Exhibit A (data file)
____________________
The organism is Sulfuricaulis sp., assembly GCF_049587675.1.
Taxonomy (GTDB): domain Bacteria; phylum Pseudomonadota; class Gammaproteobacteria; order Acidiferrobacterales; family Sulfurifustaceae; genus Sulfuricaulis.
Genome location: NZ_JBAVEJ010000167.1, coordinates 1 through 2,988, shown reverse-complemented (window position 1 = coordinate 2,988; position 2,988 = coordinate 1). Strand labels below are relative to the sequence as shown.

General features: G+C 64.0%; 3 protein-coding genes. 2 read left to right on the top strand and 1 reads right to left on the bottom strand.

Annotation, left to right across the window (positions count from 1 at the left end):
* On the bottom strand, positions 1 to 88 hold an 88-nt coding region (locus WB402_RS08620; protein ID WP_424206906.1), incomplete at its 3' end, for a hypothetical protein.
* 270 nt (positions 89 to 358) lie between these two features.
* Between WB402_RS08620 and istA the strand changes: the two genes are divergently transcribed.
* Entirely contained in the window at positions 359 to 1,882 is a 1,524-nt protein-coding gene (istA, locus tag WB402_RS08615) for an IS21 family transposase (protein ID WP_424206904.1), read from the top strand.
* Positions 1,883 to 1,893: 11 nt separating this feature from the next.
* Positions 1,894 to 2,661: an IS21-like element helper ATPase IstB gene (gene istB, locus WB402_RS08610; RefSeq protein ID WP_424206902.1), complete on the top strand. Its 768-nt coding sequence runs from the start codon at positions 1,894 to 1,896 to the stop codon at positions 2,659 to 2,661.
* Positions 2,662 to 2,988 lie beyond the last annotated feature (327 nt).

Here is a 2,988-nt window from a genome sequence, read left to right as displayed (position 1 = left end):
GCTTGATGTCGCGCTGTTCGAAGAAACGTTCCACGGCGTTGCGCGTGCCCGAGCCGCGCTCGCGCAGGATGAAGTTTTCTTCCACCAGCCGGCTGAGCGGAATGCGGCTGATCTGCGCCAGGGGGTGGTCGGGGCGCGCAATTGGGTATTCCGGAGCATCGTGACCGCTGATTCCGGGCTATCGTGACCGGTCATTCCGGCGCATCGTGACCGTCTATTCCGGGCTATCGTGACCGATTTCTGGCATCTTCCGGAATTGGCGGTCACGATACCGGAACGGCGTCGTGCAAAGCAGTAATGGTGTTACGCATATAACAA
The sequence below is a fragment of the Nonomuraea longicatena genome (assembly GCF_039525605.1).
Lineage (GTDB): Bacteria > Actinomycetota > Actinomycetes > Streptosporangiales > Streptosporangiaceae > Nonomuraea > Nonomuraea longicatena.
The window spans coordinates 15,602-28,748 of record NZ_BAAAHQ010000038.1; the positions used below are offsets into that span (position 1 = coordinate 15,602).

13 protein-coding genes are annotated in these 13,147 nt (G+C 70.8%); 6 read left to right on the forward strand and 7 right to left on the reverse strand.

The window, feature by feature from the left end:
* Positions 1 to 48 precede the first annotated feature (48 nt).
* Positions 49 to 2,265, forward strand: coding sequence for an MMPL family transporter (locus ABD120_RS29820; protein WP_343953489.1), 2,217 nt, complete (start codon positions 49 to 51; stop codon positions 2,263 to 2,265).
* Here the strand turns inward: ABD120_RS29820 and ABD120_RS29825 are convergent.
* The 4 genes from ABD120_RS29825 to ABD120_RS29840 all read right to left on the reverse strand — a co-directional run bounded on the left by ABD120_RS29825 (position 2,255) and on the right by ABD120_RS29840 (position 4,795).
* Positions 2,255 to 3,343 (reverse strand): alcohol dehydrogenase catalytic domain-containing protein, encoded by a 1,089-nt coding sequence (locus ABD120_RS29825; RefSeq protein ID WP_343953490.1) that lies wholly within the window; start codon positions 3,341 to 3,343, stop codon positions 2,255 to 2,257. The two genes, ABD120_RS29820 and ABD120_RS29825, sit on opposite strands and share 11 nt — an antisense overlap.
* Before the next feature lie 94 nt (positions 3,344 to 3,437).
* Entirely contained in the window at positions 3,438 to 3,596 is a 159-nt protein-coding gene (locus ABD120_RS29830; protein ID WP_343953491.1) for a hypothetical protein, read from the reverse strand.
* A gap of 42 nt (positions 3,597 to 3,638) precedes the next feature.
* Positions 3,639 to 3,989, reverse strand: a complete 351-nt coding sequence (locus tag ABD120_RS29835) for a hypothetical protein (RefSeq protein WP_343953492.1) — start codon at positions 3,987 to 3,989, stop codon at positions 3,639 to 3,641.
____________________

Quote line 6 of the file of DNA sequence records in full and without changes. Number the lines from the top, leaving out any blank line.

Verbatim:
* On the bottom strand, positions 1 to 88 hold an 88-nt coding region (locus WB402_RS08620; protein ID WP_424206906.1), incomplete at its 3' end, for a hypothetical protein.